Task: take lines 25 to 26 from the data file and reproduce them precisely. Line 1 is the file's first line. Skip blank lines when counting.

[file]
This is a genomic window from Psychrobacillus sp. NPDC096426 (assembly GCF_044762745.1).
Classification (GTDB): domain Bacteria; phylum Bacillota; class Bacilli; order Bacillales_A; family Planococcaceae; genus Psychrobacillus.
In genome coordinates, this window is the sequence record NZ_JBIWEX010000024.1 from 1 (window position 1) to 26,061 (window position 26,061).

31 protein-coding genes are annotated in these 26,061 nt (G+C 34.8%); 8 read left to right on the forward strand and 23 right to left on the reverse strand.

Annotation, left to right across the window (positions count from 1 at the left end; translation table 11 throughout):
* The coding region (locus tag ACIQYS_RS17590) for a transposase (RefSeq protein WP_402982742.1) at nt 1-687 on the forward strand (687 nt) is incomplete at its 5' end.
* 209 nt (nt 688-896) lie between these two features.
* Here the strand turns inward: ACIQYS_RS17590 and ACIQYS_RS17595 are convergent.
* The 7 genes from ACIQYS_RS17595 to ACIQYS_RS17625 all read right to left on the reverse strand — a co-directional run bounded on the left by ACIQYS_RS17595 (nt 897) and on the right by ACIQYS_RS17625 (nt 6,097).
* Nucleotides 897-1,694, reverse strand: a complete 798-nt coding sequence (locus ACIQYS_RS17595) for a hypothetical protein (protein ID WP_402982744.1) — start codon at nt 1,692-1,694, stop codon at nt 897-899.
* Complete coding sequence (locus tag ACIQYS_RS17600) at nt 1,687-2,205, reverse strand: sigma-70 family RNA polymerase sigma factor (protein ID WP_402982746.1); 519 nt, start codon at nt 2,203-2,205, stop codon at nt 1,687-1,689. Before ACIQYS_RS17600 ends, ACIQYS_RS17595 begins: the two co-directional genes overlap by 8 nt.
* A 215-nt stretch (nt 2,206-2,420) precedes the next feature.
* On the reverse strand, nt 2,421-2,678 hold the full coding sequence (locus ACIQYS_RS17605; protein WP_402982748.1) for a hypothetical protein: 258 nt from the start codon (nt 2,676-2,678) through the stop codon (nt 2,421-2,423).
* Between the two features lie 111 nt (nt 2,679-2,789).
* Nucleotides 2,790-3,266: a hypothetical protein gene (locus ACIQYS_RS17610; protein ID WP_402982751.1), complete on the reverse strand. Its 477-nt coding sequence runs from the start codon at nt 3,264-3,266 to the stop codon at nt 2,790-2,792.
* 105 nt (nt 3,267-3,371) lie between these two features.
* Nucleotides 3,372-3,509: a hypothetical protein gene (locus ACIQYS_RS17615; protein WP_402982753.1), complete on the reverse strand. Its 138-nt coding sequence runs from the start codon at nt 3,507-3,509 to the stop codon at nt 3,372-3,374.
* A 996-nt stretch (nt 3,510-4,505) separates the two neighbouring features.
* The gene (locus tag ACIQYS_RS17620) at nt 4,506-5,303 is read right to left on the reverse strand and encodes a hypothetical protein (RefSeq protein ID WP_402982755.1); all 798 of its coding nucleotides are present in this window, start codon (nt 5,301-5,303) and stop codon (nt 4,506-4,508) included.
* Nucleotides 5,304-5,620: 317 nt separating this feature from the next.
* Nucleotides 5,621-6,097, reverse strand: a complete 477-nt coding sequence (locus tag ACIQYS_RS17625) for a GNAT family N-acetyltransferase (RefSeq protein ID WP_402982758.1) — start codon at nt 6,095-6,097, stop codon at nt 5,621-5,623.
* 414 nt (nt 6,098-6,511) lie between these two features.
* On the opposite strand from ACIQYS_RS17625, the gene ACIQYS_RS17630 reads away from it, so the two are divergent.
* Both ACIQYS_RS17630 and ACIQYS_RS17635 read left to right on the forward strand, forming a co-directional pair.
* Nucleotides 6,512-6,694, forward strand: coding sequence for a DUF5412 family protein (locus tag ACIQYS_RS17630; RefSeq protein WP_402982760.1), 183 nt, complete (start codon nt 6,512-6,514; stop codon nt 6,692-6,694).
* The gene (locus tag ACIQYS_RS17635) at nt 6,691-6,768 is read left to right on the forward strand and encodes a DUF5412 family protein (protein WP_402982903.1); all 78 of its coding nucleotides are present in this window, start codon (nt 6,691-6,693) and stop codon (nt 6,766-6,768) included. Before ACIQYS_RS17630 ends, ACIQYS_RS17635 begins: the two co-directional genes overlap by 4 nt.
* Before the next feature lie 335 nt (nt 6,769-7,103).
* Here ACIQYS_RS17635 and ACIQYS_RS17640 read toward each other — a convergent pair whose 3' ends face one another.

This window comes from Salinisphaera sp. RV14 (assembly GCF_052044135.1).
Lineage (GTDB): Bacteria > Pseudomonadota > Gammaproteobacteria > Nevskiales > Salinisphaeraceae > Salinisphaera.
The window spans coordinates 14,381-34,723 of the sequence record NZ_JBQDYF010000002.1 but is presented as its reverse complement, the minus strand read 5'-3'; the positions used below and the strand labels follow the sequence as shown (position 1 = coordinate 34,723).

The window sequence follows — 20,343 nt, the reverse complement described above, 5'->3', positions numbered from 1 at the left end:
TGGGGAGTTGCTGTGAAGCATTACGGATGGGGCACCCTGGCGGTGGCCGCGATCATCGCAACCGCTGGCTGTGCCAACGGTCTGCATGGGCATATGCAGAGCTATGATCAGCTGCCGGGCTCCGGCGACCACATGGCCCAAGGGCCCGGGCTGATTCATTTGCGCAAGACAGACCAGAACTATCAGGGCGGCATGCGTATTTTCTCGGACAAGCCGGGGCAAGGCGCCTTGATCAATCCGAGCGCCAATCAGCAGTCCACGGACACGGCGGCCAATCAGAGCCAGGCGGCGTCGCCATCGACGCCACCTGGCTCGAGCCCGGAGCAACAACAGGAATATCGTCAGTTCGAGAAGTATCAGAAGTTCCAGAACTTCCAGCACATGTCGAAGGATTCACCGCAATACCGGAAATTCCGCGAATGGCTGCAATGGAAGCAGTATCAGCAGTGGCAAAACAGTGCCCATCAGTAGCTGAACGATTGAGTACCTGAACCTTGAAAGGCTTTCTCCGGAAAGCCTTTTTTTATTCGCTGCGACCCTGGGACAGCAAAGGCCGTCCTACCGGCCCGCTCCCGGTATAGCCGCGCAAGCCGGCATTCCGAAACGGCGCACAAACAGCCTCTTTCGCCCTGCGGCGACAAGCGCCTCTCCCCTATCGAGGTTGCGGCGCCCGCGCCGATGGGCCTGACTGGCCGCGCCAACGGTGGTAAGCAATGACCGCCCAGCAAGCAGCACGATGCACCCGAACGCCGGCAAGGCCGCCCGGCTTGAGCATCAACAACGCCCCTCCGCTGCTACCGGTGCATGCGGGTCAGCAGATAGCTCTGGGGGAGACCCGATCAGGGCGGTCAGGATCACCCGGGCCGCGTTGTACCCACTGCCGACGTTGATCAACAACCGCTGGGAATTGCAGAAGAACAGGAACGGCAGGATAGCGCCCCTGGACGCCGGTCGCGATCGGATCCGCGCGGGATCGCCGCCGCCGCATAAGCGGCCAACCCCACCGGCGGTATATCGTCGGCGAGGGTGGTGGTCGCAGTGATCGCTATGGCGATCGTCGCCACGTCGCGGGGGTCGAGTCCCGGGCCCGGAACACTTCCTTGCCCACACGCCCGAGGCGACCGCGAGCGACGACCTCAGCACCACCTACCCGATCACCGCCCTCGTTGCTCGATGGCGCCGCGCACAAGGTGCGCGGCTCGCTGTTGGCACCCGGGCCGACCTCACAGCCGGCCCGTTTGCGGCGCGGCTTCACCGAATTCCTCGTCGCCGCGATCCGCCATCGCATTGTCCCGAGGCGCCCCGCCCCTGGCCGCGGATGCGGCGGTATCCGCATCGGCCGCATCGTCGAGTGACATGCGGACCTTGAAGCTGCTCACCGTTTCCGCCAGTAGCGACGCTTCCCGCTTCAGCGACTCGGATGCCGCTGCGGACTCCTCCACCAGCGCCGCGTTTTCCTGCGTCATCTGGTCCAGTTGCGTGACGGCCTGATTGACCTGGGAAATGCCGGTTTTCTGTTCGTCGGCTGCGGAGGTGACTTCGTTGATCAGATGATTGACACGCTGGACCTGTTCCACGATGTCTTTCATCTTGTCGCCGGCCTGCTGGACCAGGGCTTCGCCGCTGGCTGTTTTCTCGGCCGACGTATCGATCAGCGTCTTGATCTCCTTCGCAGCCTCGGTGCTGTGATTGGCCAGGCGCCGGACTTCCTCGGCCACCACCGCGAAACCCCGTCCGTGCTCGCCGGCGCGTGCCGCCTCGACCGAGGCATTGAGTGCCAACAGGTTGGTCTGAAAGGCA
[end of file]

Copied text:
* Nucleotides 6,512-6,694, forward strand: coding sequence for a DUF5412 family protein (locus tag ACIQYS_RS17630; RefSeq protein WP_402982760.1), 183 nt, complete (start codon nt 6,512-6,514; stop codon nt 6,692-6,694).
* The gene (locus tag ACIQYS_RS17635) at nt 6,691-6,768 is read left to right on the forward strand and encodes a DUF5412 family protein (protein WP_402982903.1); all 78 of its coding nucleotides are present in this window, start codon (nt 6,691-6,693) and stop codon (nt 6,766-6,768) included. Before ACIQYS_RS17630 ends, ACIQYS_RS17635 begins: the two co-directional genes overlap by 4 nt.